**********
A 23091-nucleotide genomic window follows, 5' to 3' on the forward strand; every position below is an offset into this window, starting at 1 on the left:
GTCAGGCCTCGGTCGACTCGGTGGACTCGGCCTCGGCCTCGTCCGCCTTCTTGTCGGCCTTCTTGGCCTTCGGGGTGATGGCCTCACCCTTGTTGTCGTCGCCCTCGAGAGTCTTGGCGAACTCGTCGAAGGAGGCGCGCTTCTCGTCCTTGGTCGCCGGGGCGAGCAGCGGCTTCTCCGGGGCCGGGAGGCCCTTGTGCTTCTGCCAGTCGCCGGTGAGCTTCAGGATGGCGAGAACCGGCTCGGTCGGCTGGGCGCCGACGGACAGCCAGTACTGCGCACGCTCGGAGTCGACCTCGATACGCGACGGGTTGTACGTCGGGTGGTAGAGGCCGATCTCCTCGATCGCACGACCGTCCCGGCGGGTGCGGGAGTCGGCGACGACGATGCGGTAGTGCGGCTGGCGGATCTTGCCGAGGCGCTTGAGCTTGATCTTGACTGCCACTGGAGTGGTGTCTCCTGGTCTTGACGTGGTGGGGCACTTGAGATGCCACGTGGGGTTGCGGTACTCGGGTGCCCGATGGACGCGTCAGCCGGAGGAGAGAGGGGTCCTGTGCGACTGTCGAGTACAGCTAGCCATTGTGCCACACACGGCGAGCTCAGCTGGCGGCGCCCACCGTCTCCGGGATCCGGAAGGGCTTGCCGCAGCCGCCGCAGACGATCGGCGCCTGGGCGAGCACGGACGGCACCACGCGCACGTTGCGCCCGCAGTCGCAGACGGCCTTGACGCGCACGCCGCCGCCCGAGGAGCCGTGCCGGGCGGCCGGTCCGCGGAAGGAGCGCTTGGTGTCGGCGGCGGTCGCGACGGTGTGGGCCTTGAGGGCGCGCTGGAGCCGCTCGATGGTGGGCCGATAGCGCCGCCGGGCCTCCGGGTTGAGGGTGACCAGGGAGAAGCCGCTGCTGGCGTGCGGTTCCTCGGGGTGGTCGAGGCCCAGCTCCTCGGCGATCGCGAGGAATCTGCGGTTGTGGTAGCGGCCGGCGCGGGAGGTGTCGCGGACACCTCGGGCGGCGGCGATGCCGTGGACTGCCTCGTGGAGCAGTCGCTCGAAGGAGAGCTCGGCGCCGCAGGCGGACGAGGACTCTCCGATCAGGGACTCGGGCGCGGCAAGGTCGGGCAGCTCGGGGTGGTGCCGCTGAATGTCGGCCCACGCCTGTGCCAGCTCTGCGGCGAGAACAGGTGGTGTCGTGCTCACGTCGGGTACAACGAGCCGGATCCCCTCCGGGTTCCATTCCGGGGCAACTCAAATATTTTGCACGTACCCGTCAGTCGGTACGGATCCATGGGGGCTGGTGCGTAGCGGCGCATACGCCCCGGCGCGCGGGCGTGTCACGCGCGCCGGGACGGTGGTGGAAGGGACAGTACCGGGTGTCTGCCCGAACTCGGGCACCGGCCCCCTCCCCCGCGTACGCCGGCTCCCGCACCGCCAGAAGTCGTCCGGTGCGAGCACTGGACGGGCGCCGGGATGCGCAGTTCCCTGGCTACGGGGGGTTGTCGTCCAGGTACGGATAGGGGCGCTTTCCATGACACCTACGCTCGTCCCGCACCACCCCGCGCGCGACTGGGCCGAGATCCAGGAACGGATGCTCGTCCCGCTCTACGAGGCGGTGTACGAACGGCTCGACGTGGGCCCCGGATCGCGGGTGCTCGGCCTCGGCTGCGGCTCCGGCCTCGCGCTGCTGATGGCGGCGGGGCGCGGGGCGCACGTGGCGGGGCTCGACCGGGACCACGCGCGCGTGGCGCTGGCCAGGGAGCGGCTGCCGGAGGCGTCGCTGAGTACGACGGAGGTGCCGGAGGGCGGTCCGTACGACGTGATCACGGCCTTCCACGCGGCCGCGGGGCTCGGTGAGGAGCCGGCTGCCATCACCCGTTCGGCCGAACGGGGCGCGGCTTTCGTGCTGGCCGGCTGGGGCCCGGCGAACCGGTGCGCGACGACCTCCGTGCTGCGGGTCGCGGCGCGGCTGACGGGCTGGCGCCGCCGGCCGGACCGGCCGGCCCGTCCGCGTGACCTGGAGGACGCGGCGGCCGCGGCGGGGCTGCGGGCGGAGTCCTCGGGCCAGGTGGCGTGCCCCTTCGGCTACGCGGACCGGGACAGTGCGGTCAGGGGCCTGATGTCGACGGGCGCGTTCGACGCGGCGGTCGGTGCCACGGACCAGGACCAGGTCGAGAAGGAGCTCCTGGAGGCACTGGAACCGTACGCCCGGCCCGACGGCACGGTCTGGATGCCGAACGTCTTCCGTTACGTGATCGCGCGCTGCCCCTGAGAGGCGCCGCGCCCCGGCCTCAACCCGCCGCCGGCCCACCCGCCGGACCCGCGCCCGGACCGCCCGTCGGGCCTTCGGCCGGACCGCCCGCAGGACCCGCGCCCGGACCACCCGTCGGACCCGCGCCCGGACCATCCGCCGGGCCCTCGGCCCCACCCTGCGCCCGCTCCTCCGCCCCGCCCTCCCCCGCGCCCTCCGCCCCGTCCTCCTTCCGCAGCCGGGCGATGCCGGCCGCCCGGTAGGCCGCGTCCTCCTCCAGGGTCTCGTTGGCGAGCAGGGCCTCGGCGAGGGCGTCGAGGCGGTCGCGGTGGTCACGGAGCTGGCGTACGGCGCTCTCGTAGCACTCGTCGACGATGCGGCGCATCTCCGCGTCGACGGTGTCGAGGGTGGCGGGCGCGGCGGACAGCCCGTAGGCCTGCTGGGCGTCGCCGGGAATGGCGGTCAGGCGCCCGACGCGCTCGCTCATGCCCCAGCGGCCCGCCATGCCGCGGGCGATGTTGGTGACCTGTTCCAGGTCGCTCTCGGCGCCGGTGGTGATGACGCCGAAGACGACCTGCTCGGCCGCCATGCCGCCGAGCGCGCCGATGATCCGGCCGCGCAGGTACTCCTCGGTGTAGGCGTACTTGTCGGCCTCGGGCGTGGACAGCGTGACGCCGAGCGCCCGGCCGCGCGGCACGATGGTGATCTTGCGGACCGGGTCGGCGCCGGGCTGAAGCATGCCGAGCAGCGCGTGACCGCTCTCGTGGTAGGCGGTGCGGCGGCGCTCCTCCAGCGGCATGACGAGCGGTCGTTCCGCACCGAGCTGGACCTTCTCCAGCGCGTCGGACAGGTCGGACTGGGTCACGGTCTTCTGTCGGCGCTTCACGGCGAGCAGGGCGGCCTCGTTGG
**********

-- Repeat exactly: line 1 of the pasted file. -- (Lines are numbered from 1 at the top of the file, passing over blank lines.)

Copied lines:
A 23091-nucleotide genomic window follows, 5' to 3' on the forward strand; every position below is an offset into this window, starting at 1 on the left: